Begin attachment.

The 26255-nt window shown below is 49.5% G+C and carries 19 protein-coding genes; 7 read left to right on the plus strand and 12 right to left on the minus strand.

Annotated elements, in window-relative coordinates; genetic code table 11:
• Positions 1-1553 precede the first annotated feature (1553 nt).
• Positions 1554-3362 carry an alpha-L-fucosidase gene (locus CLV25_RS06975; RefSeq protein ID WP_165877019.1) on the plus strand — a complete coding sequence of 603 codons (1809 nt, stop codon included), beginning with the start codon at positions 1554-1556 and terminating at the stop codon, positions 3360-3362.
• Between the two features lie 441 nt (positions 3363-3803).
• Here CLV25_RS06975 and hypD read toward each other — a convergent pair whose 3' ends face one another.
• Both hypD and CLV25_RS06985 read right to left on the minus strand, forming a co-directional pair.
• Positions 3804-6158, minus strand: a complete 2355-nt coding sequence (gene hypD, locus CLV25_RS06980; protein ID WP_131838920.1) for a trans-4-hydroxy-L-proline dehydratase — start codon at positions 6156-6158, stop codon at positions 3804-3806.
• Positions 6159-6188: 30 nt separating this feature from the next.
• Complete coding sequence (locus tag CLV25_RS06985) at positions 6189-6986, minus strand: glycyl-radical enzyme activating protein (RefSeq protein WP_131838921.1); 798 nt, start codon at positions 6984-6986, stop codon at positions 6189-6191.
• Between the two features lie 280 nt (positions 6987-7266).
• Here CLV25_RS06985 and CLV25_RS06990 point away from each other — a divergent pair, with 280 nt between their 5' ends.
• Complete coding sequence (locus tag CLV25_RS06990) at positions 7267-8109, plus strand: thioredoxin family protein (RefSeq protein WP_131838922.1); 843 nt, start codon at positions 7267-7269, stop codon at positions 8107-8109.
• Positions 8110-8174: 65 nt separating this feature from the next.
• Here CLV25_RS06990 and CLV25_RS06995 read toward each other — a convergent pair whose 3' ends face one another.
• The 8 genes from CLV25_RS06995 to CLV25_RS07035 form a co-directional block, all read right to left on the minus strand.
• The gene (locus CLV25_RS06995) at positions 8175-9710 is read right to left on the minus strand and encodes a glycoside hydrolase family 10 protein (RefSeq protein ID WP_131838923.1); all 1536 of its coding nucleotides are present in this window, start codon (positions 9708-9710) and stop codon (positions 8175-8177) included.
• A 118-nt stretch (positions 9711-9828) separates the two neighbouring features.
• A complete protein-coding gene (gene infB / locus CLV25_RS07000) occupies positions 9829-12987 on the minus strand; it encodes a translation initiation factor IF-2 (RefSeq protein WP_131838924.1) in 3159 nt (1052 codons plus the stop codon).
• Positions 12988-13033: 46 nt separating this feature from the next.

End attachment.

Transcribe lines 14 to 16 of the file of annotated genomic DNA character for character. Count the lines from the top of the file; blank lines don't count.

• Positions 8110-8174: 65 nt separating this feature from the next.
• Here CLV25_RS06990 and CLV25_RS06995 read toward each other — a convergent pair whose 3' ends face one another.
• The 8 genes from CLV25_RS06995 to CLV25_RS07035 form a co-directional block, all read right to left on the minus strand.